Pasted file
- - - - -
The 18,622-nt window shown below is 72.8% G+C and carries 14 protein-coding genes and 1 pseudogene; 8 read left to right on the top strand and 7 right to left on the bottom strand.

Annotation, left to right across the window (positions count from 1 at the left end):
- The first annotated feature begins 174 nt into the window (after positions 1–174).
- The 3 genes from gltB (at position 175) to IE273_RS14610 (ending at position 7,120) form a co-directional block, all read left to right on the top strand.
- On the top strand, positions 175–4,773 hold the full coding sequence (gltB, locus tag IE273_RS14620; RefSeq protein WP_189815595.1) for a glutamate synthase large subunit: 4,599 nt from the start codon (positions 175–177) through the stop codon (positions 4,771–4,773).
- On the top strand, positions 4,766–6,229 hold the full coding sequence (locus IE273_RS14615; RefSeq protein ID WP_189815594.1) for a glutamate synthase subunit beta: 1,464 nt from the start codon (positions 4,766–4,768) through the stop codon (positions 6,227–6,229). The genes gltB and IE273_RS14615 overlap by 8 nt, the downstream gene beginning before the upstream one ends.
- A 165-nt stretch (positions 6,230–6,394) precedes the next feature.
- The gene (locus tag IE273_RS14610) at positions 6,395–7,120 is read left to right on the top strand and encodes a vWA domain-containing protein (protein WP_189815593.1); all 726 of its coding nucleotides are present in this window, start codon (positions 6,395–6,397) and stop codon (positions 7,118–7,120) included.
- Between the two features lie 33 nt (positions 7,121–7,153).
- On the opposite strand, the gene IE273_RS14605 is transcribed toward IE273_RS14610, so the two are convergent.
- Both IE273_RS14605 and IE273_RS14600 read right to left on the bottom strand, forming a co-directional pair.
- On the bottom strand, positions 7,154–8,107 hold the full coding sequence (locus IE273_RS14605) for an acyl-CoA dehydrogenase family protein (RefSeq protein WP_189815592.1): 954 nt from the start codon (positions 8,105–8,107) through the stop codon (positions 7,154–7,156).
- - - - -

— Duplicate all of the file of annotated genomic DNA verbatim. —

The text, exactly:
The 18,622-nt window shown below is 72.8% G+C and carries 14 protein-coding genes and 1 pseudogene; 8 read left to right on the top strand and 7 right to left on the bottom strand.

Annotation, left to right across the window (positions count from 1 at the left end):
- The first annotated feature begins 174 nt into the window (after positions 1–174).
- The 3 genes from gltB (at position 175) to IE273_RS14610 (ending at position 7,120) form a co-directional block, all read left to right on the top strand.
- On the top strand, positions 175–4,773 hold the full coding sequence (gltB, locus tag IE273_RS14620; RefSeq protein WP_189815595.1) for a glutamate synthase large subunit: 4,599 nt from the start codon (positions 175–177) through the stop codon (positions 4,771–4,773).
- On the top strand, positions 4,766–6,229 hold the full coding sequence (locus IE273_RS14615; RefSeq protein ID WP_189815594.1) for a glutamate synthase subunit beta: 1,464 nt from the start codon (positions 4,766–4,768) through the stop codon (positions 6,227–6,229). The genes gltB and IE273_RS14615 overlap by 8 nt, the downstream gene beginning before the upstream one ends.
- A 165-nt stretch (positions 6,230–6,394) precedes the next feature.
- The gene (locus tag IE273_RS14610) at positions 6,395–7,120 is read left to right on the top strand and encodes a vWA domain-containing protein (protein WP_189815593.1); all 726 of its coding nucleotides are present in this window, start codon (positions 6,395–6,397) and stop codon (positions 7,118–7,120) included.
- Between the two features lie 33 nt (positions 7,121–7,153).
- On the opposite strand, the gene IE273_RS14605 is transcribed toward IE273_RS14610, so the two are convergent.
- Both IE273_RS14605 and IE273_RS14600 read right to left on the bottom strand, forming a co-directional pair.
- On the bottom strand, positions 7,154–8,107 hold the full coding sequence (locus IE273_RS14605) for an acyl-CoA dehydrogenase family protein (RefSeq protein WP_189815592.1): 954 nt from the start codon (positions 8,105–8,107) through the stop codon (positions 7,154–7,156).